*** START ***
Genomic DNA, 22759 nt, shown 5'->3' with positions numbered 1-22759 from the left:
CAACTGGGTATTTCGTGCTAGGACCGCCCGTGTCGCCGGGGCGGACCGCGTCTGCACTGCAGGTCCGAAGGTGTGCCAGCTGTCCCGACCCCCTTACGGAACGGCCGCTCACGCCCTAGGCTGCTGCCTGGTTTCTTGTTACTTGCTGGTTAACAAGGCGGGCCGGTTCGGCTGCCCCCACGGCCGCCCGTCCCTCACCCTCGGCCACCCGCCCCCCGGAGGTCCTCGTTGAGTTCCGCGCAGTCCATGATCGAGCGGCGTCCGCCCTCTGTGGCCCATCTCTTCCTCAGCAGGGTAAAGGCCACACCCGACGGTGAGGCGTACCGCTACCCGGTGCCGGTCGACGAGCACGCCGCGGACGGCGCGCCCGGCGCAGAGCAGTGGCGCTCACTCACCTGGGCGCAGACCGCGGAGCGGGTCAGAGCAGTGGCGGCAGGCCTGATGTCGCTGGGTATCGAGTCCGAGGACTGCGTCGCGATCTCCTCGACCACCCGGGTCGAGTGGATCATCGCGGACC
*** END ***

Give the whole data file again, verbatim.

Genomic DNA, 22759 nt, shown 5'->3' with positions numbered 1-22759 from the left:
CAACTGGGTATTTCGTGCTAGGACCGCCCGTGTCGCCGGGGCGGACCGCGTCTGCACTGCAGGTCCGAAGGTGTGCCAGCTGTCCCGACCCCCTTACGGAACGGCCGCTCACGCCCTAGGCTGCTGCCTGGTTTCTTGTTACTTGCTGGTTAACAAGGCGGGCCGGTTCGGCTGCCCCCACGGCCGCCCGTCCCTCACCCTCGGCCACCCGCCCCCCGGAGGTCCTCGTTGAGTTCCGCGCAGTCCATGATCGAGCGGCGTCCGCCCTCTGTGGCCCATCTCTTCCTCAGCAGGGTAAAGGCCACACCCGACGGTGAGGCGTACCGCTACCCGGTGCCGGTCGACGAGCACGCCGCGGACGGCGCGCCCGGCGCAGAGCAGTGGCGCTCACTCACCTGGGCGCAGACCGCGGAGCGGGTCAGAGCAGTGGCGGCAGGCCTGATGTCGCTGGGTATCGAGTCCGAGGACTGCGTCGCGATCTCCTCGACCACCCGGGTCGAGTGGATCATCGCGGACC